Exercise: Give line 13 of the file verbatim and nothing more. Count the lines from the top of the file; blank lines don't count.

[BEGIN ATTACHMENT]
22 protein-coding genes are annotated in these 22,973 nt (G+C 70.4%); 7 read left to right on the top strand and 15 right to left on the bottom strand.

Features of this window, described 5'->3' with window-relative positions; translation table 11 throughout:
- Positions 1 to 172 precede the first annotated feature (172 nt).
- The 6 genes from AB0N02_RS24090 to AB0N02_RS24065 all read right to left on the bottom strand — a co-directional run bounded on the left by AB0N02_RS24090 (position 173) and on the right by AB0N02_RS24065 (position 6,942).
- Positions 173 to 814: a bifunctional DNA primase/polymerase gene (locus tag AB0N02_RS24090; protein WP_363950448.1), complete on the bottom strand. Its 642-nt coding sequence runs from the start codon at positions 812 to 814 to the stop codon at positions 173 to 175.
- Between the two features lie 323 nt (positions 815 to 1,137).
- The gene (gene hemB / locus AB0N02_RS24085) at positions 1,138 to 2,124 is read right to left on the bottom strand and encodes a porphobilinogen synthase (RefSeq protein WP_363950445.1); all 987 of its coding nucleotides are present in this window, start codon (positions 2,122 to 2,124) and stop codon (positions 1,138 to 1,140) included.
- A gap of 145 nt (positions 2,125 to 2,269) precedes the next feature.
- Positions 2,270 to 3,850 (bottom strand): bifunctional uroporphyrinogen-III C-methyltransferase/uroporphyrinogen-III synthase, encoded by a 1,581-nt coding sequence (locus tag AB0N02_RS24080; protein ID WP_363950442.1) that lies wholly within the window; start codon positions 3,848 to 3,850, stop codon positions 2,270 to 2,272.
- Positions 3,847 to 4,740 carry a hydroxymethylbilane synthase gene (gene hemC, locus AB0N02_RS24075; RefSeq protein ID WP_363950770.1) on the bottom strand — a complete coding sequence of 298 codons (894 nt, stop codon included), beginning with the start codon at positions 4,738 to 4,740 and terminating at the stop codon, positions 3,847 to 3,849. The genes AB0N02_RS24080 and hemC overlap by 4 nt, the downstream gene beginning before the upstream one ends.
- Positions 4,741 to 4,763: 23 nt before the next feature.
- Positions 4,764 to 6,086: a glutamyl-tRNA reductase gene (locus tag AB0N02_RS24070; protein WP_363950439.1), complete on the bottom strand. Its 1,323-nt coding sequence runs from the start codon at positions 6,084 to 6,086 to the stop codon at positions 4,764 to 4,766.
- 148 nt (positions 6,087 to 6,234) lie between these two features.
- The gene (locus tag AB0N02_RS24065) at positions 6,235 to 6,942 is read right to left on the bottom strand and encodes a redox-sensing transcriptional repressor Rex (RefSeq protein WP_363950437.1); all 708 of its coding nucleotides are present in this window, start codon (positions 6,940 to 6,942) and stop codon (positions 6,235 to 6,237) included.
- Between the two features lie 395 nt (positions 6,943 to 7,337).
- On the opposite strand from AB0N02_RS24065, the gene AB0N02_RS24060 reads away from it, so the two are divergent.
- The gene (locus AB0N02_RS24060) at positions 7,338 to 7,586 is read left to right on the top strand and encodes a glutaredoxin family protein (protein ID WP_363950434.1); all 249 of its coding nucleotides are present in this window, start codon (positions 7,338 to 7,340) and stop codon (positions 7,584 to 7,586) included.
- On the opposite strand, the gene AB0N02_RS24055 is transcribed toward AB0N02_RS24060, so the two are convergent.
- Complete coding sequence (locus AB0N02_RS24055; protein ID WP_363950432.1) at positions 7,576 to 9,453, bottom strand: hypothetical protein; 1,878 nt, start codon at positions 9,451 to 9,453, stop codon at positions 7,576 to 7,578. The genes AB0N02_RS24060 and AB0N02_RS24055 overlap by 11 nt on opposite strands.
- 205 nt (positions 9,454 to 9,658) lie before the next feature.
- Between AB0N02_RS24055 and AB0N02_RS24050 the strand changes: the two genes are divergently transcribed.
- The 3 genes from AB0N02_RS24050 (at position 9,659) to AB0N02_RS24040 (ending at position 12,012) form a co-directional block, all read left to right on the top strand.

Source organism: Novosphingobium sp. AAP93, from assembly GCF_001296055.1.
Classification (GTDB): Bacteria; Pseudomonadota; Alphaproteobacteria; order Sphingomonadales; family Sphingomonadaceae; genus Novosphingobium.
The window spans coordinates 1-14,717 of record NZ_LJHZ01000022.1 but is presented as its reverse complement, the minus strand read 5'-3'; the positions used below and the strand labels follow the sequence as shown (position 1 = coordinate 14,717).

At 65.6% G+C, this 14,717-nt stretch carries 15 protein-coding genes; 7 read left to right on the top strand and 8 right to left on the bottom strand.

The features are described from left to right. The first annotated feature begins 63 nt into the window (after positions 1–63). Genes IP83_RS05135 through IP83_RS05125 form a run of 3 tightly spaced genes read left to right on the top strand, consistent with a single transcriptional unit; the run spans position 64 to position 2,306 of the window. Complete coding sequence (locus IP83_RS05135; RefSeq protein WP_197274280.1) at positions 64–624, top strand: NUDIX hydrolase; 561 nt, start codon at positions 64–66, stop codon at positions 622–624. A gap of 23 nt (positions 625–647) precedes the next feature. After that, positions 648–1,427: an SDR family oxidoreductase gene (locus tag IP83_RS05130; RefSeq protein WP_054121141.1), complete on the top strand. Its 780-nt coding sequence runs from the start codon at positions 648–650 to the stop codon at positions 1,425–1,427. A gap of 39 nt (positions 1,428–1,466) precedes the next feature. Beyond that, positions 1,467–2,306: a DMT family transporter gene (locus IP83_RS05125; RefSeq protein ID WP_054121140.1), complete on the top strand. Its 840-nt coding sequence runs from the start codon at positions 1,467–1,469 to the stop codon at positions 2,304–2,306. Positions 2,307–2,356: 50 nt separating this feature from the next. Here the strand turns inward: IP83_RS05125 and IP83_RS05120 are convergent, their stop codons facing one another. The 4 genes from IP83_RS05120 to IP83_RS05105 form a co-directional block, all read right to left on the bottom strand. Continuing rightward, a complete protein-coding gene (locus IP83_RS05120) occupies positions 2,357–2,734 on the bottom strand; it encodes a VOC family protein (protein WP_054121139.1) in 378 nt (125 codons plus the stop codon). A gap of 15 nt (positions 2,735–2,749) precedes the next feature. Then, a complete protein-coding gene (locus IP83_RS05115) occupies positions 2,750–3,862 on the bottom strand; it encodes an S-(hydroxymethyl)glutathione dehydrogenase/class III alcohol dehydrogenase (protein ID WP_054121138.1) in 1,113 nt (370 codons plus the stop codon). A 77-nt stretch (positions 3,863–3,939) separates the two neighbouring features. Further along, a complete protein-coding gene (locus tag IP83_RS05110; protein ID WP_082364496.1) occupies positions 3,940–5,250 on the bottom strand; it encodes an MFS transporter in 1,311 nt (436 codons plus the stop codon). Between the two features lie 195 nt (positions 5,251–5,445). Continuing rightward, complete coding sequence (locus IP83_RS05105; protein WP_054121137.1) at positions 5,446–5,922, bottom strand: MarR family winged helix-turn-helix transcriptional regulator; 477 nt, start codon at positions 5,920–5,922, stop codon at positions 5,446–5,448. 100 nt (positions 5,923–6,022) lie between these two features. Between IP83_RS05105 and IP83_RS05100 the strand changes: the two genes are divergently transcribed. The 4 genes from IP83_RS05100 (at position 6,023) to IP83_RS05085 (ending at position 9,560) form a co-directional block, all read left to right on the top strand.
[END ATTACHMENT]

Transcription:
- 148 nt (positions 6,087 to 6,234) lie between these two features.